How secure am I? How secure do
I need to be? These are questions
that have occupied the minds of
CIOs, CSOs, and CTOs for years.
However, recent high-profile
security breaches have prompted
these questions to be contemplated
beyond the conference room and
into the boardroom.
CEOs and board members
are now asking: How secure are
we? How secure do we need to
be? And with good reason. The
year 2014 saw more sophisticated
exploitations on large and small companies alike.
According to the 2015 Internet Security Threat Report from
Symantec, there were 317,000,000 new pieces of malware created in 2014. Ransom-ware attacks grew by an astonishing 4,000
percent. In these attacks the victims’ files are encrypted and held
hostage for a ransom. Ransoms are normally paid in bit-coins, a
decentralized virtual Internet currency, and can amount to $250
or more per locked file.
To further complicate matters, companies are only as secure
as their business partners. A BitSight Technologies study reported one-third of U.S. retailers that experienced a data breach
were compromised through a partner relationship.
Insurance companies are not immune. Even those companies that do not transact business online are finding their
security posture weaker today than it was just a year ago. Two
emerging factors play a significant role in assessing an insurance
First, there is a stark realization that it is impossible to
protect against every cyber-criminal or cyber-attack. As hard as
companies have tried, a determined, sophisticated cyber-criminal will eventually breach raw defenses. Therefore, insurers
must invest equal focus and emphasis on knowing when a
cyber-criminal gets in and limiting the impact they may cause.
Second, Personally Identifiable Information (PII) and
Personal Health Information (PHI) have eclipsed credit card
numbers in criminal value. PII and PHI can yield as much as 10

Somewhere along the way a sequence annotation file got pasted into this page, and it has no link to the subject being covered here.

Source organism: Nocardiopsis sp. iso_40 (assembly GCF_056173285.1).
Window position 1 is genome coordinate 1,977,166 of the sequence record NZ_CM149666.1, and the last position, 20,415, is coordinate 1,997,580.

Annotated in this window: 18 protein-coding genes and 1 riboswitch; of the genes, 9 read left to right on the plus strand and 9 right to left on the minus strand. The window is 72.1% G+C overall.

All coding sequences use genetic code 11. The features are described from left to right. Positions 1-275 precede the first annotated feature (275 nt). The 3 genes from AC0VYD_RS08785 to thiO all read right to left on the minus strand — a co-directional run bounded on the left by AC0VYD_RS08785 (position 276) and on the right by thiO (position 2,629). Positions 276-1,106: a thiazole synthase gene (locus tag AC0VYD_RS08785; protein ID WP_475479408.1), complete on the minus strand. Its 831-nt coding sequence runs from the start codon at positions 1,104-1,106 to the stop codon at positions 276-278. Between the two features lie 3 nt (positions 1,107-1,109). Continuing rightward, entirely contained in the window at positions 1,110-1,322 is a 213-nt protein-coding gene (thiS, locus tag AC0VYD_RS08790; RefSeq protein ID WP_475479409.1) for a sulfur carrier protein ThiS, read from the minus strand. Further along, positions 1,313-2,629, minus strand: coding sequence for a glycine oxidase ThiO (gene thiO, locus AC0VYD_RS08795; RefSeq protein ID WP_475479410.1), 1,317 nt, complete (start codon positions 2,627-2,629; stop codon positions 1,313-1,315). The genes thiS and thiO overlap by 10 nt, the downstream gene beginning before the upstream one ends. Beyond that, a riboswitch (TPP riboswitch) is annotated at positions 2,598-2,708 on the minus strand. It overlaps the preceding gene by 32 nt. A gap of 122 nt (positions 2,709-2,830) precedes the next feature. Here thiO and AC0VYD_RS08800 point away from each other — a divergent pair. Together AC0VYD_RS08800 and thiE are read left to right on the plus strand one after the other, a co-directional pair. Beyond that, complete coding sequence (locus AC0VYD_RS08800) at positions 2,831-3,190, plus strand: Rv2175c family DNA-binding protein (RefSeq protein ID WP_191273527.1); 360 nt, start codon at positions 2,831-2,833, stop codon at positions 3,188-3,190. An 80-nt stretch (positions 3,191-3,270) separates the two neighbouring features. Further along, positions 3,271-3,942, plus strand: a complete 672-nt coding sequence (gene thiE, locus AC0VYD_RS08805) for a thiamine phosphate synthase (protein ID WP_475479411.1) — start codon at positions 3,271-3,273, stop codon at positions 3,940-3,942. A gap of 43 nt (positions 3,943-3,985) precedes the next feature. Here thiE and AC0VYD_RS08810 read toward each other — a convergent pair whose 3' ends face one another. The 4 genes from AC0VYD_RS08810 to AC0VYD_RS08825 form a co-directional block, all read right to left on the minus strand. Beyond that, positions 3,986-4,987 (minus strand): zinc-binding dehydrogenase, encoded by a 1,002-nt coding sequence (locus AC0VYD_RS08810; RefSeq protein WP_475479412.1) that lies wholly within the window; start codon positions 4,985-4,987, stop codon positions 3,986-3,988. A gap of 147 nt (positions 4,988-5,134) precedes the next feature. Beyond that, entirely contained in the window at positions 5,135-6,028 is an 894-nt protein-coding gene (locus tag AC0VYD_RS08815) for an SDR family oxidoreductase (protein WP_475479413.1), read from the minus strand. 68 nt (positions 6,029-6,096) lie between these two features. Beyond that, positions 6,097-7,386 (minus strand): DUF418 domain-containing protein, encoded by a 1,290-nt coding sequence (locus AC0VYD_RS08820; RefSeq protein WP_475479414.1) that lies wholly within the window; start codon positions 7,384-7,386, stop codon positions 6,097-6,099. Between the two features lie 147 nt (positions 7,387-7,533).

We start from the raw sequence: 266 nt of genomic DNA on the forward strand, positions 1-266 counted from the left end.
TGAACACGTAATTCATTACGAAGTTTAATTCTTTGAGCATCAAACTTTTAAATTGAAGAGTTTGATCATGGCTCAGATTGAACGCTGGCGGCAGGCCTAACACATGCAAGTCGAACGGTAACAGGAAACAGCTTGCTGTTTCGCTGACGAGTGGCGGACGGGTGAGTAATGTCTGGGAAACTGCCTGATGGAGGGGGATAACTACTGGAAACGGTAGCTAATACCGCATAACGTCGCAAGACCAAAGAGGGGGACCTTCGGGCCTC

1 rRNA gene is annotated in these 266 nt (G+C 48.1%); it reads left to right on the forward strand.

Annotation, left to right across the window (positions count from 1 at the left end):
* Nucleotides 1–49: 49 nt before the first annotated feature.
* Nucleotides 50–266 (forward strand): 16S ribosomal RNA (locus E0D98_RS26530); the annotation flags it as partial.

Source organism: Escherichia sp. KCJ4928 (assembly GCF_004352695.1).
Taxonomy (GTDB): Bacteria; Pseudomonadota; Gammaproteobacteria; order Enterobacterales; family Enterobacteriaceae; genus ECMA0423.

times the value of a credit card number when used effectively by
In the past, companies have primarily defended against
hackers, individuals or small groups that have either malicious
or criminal intent. Today, insurance companies not only need
to defend against hackers, but according to the Department
of Homeland Security, they must also prepare a cyber-defense
strategy against foreign governments, terrorists, industrial spies,
organized crime, and hacktivists. These groups’ motives range
from low-level nuisance web page defacements, to direct finan-
cial and trade secret theft, all the way to espionage and serious
regional or national disruption.
A company becomes the victim of a cyber-attack for three
1 Because of what they have: Insurance companies are a rich
source of PII and PHI, as well as credit card transactions.
2 Because of who they are or what they do: Because of a
public industry position, the insurance industry may make
individual carriers a cyber-target. Likewise, an individual
insurer may be involved in litigation, or other high-profile
event, making it a prime target for cyber-criminals.
3 Because of where they are: Cyber-crime may be a crime of
opportunity. Insurance companies transact business on the
Internet, store data in the cloud, and send external email
containing PII and PHI. Any of these activities may be
visible to cyber-criminals, making the company a target.
So what should an insurer do today to protect itself from
cyber-criminals? While the ultimate answer is different for each
company, I can recommend three best-practices:
K First, insurers must recognize cyber-security is not just an
IT issue. It is an enterprise risk. It must be understood and
managed corporately, just as any other risk that has the
capability to significantly impact company results.
K Second, insurers need to invest in a comprehensive security
program that protects the company not only with technology, but from social engineering targeted at the company’s
employees. The financial services industry, in aggregate,
invests approximately 12 percent of its IT spend toward
security. The insurance sector invests approximately seven
percent. That gap in investment will need to close.
K Finally, in addition to response plans and capabilities, carriers need to ensure they have cyber-defense insurance with
coverages and capabilities matched to company needs. The
right capabilities and resources can significantly mitigate
longer-term negative impacts. ITA
(Shawn O’Rourke is CTO with Farmington Hills, Mich.-based
Amerisure Mutual Insurance Company.
Staying Secure with Cyber Security
Threats in the insurance industry have shown no one is immune from attack.